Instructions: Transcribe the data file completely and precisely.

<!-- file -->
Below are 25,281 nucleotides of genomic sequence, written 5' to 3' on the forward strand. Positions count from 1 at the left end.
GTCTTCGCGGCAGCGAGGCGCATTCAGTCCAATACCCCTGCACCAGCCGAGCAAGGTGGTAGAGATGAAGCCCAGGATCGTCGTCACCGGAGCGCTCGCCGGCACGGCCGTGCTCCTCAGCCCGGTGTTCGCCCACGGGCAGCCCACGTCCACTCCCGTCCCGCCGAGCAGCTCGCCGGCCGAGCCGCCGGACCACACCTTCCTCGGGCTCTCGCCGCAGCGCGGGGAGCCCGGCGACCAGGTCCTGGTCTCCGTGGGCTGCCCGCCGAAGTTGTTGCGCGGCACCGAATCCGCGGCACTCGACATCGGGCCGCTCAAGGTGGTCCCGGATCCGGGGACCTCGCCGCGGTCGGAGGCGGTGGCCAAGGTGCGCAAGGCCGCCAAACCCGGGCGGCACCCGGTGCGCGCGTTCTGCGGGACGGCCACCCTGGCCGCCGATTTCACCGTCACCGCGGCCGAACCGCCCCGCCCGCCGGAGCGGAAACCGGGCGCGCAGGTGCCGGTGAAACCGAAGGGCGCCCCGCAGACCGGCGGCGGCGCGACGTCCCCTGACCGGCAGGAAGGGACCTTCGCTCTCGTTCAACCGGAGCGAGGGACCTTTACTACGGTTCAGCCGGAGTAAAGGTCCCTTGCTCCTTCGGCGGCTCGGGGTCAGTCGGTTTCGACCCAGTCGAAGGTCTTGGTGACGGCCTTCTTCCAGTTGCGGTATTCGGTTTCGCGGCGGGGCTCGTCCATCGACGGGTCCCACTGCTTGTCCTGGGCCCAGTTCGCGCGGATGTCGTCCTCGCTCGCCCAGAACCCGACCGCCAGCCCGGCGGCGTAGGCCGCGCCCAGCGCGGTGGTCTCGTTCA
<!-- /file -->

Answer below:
Below are 25,281 nucleotides of genomic sequence, written 5' to 3' on the forward strand. Positions count from 1 at the left end.
GTCTTCGCGGCAGCGAGGCGCATTCAGTCCAATACCCCTGCACCAGCCGAGCAAGGTGGTAGAGATGAAGCCCAGGATCGTCGTCACCGGAGCGCTCGCCGGCACGGCCGTGCTCCTCAGCCCGGTGTTCGCCCACGGGCAGCCCACGTCCACTCCCGTCCCGCCGAGCAGCTCGCCGGCCGAGCCGCCGGACCACACCTTCCTCGGGCTCTCGCCGCAGCGCGGGGAGCCCGGCGACCAGGTCCTGGTCTCCGTGGGCTGCCCGCCGAAGTTGTTGCGCGGCACCGAATCCGCGGCACTCGACATCGGGCCGCTCAAGGTGGTCCCGGATCCGGGGACCTCGCCGCGGTCGGAGGCGGTGGCCAAGGTGCGCAAGGCCGCCAAACCCGGGCGGCACCCGGTGCGCGCGTTCTGCGGGACGGCCACCCTGGCCGCCGATTTCACCGTCACCGCGGCCGAACCGCCCCGCCCGCCGGAGCGGAAACCGGGCGCGCAGGTGCCGGTGAAACCGAAGGGCGCCCCGCAGACCGGCGGCGGCGCGACGTCCCCTGACCGGCAGGAAGGGACCTTCGCTCTCGTTCAACCGGAGCGAGGGACCTTTACTACGGTTCAGCCGGAGTAAAGGTCCCTTGCTCCTTCGGCGGCTCGGGGTCAGTCGGTTTCGACCCAGTCGAAGGTCTTGGTGACGGCCTTCTTCCAGTTGCGGTATTCGGTTTCGCGGCGGGGCTCGTCCATCGACGGGTCCCACTGCTTGTCCTGGGCCCAGTTCGCGCGGATGTCGTCCTCGCTCGCCCAGAACCCGACCGCCAGCCCGGCGGCGTAGGCCGCGCCCAGCGCGGTGGTCTCGTTCA